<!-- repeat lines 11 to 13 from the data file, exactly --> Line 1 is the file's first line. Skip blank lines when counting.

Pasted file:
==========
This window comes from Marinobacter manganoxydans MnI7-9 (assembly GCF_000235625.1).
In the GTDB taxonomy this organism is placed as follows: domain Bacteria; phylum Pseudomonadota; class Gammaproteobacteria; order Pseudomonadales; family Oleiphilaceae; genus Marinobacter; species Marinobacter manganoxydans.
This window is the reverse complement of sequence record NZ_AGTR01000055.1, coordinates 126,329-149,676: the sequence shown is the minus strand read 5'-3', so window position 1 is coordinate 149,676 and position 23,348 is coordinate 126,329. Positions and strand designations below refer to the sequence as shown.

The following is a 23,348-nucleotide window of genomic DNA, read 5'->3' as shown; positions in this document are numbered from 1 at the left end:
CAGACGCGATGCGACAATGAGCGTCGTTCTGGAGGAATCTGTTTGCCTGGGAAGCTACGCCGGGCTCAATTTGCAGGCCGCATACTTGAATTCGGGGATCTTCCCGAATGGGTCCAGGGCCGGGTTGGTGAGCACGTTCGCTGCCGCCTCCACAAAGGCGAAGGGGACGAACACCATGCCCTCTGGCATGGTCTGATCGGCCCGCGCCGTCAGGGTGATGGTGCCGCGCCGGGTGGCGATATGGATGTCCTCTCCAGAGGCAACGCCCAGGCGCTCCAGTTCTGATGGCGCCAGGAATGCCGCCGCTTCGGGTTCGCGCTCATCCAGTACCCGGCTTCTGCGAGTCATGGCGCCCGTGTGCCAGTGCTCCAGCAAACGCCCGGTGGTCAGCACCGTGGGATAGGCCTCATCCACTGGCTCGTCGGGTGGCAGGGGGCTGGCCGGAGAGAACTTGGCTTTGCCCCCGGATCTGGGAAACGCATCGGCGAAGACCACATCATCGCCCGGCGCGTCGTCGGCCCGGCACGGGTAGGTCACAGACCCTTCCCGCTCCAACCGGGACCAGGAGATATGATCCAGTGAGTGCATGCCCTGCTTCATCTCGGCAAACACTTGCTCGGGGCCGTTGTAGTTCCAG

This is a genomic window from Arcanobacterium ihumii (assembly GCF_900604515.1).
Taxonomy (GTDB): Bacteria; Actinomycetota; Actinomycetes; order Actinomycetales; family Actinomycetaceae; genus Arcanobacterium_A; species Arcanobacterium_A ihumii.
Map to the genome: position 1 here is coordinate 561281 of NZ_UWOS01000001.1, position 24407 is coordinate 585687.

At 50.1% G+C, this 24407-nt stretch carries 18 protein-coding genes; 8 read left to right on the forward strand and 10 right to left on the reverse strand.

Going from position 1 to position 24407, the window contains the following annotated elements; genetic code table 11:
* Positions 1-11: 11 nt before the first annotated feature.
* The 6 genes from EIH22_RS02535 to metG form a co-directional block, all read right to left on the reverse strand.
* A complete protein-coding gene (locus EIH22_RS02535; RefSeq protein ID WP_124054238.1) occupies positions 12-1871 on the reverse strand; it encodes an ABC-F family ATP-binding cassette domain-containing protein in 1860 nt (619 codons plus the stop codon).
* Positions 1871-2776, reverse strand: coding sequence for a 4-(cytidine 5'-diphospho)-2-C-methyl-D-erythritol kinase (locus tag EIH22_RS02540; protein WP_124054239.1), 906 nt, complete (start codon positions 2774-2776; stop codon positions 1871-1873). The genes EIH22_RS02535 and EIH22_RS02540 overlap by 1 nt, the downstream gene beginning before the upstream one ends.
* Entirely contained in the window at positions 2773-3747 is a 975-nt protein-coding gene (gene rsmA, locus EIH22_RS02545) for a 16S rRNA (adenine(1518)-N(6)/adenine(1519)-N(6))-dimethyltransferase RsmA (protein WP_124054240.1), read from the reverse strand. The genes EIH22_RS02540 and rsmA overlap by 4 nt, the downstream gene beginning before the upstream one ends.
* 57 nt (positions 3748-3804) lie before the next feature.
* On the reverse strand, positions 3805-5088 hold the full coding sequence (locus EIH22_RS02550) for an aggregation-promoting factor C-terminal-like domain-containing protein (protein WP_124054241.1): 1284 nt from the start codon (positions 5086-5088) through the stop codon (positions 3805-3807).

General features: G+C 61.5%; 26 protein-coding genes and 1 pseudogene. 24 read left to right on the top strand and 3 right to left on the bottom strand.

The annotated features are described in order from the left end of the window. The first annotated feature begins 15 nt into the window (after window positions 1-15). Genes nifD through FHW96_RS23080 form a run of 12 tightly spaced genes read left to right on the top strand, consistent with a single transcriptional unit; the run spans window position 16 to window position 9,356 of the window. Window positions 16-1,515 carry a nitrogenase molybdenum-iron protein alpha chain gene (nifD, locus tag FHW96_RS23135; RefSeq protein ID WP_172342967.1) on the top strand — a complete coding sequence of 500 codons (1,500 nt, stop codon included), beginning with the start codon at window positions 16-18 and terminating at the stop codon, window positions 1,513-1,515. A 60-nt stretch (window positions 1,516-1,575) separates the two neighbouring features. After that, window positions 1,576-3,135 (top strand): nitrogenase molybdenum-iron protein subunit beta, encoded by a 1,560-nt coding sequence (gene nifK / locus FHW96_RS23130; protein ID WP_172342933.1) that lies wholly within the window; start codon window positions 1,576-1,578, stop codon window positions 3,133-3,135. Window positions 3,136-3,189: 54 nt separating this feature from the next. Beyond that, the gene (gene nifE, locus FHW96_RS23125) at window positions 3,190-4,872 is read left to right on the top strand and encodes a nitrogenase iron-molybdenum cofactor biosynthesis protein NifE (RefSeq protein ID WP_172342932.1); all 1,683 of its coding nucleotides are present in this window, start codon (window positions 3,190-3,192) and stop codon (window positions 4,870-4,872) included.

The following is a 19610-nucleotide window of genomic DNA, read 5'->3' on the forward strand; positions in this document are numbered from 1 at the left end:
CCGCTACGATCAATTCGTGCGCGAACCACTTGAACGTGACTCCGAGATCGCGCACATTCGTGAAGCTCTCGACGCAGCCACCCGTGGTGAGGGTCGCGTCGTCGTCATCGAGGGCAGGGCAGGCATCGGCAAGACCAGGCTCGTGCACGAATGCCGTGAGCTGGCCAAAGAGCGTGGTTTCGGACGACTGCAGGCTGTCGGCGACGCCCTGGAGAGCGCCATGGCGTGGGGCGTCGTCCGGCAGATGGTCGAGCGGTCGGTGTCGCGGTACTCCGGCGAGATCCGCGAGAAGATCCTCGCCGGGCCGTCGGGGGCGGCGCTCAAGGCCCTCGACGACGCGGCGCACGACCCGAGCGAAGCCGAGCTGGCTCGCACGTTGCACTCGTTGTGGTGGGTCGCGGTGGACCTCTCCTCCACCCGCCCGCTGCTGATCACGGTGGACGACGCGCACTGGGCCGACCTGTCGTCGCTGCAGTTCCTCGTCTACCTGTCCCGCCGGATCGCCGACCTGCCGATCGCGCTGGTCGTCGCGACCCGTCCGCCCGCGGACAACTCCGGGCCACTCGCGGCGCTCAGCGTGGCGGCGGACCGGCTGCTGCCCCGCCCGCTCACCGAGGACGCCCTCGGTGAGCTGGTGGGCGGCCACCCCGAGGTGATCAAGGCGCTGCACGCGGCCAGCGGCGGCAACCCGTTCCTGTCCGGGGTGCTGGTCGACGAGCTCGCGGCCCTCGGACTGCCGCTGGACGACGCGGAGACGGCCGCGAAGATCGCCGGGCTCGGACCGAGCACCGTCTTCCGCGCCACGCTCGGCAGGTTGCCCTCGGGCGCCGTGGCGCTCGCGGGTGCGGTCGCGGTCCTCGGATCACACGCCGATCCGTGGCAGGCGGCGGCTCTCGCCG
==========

* Positions 1-11: 11 nt before the first annotated feature.
* The 6 genes from EIH22_RS02535 to metG form a co-directional block, all read right to left on the reverse strand.
* A complete protein-coding gene (locus EIH22_RS02535; RefSeq protein ID WP_124054238.1) occupies positions 12-1871 on the reverse strand; it encodes an ABC-F family ATP-binding cassette domain-containing protein in 1860 nt (619 codons plus the stop codon).